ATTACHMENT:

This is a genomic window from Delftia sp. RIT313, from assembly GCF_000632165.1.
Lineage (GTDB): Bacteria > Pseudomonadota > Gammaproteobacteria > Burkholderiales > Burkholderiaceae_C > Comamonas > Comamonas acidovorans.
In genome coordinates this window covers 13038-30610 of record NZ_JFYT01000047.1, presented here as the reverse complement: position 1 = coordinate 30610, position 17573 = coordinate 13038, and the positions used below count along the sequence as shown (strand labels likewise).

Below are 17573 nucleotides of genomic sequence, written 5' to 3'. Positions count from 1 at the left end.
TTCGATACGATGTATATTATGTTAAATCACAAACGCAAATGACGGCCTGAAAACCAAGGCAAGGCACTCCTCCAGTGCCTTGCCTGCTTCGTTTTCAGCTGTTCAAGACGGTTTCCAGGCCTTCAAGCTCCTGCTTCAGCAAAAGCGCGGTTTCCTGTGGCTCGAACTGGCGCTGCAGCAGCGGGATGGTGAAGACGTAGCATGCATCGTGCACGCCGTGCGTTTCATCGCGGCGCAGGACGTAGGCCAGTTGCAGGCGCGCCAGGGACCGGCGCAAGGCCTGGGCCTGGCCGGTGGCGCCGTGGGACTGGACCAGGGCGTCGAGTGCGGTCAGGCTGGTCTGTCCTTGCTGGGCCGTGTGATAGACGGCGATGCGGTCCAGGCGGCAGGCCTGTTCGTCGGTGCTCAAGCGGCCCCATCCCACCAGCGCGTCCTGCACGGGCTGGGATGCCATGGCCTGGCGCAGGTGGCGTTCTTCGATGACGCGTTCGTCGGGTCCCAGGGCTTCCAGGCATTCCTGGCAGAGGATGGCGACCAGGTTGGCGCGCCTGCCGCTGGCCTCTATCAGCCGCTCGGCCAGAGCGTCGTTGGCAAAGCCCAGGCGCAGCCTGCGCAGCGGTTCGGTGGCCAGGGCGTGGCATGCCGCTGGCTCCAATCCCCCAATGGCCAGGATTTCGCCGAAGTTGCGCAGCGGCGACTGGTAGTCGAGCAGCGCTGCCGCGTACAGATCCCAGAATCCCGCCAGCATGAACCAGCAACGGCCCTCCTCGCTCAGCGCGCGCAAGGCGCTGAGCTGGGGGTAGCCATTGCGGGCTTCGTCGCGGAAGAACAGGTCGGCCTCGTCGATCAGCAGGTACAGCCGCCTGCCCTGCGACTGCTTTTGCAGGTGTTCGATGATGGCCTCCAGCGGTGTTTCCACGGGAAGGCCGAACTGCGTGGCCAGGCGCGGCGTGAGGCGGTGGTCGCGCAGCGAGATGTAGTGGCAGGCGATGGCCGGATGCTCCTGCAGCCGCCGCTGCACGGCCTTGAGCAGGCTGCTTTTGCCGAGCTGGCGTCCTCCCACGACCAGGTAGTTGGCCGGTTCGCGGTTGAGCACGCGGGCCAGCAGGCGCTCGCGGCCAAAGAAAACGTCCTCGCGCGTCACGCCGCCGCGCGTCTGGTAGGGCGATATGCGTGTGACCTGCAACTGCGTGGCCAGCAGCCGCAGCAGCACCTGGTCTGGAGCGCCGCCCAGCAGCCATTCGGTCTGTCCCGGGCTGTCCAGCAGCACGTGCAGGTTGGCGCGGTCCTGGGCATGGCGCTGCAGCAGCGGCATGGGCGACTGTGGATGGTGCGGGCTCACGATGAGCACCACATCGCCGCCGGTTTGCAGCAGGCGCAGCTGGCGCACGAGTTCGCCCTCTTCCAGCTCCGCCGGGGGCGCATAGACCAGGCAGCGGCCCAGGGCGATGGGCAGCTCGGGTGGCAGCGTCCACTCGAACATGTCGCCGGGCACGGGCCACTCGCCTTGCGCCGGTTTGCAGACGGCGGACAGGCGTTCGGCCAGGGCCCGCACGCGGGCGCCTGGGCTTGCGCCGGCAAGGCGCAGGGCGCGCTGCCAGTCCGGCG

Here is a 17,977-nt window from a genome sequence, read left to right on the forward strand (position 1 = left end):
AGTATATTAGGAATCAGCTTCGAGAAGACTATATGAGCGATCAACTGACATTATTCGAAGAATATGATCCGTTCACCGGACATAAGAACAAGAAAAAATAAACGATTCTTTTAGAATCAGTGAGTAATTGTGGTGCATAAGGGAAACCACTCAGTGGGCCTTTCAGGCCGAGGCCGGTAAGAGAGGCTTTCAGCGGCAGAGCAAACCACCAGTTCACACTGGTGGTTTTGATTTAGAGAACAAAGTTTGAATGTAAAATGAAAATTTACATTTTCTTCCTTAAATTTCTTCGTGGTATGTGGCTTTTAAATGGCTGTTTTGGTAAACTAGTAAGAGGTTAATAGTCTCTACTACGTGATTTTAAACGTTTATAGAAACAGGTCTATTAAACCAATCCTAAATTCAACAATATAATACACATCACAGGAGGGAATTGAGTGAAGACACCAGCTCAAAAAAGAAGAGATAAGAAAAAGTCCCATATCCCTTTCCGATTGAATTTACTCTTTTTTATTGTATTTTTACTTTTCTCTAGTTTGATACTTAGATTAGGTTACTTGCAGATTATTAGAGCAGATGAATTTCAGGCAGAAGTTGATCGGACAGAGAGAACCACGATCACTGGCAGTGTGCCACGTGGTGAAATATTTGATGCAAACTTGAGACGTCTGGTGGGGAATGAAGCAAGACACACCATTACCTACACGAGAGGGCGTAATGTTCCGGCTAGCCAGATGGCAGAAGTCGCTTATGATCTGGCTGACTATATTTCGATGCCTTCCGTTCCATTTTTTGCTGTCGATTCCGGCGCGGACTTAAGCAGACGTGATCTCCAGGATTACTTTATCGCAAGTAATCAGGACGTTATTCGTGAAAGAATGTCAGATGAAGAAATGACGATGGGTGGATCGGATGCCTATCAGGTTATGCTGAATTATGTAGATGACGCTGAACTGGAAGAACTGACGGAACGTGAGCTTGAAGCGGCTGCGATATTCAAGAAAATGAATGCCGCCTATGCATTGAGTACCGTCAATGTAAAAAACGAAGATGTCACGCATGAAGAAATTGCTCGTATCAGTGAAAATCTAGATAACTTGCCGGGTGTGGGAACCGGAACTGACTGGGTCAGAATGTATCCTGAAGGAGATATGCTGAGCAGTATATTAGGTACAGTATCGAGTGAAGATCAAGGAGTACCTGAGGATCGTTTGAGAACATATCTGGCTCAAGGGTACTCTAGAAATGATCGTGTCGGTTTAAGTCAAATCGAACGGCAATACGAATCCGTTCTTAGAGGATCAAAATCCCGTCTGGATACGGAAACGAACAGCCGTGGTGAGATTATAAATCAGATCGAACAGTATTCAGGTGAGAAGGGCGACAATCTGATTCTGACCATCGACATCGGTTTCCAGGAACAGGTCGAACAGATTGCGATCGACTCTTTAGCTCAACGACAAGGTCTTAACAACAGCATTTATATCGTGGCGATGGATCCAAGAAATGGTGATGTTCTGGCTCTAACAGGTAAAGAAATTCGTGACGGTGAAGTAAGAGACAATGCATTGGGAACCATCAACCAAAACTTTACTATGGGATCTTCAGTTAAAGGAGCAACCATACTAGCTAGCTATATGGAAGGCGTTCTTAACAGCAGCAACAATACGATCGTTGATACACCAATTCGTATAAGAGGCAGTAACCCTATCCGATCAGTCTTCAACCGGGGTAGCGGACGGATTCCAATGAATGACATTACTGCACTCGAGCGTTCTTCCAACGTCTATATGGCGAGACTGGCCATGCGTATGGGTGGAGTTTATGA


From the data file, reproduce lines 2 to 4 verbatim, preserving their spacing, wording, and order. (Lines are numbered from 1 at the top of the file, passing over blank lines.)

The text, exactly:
Lineage (GTDB): Bacteria > Pseudomonadota > Gammaproteobacteria > Burkholderiales > Burkholderiaceae_C > Comamonas > Comamonas acidovorans.
In genome coordinates this window covers 13038-30610 of record NZ_JFYT01000047.1, presented here as the reverse complement: position 1 = coordinate 30610, position 17573 = coordinate 13038, and the positions used below count along the sequence as shown (strand labels likewise).

Below are 17573 nucleotides of genomic sequence, written 5' to 3'. Positions count from 1 at the left end.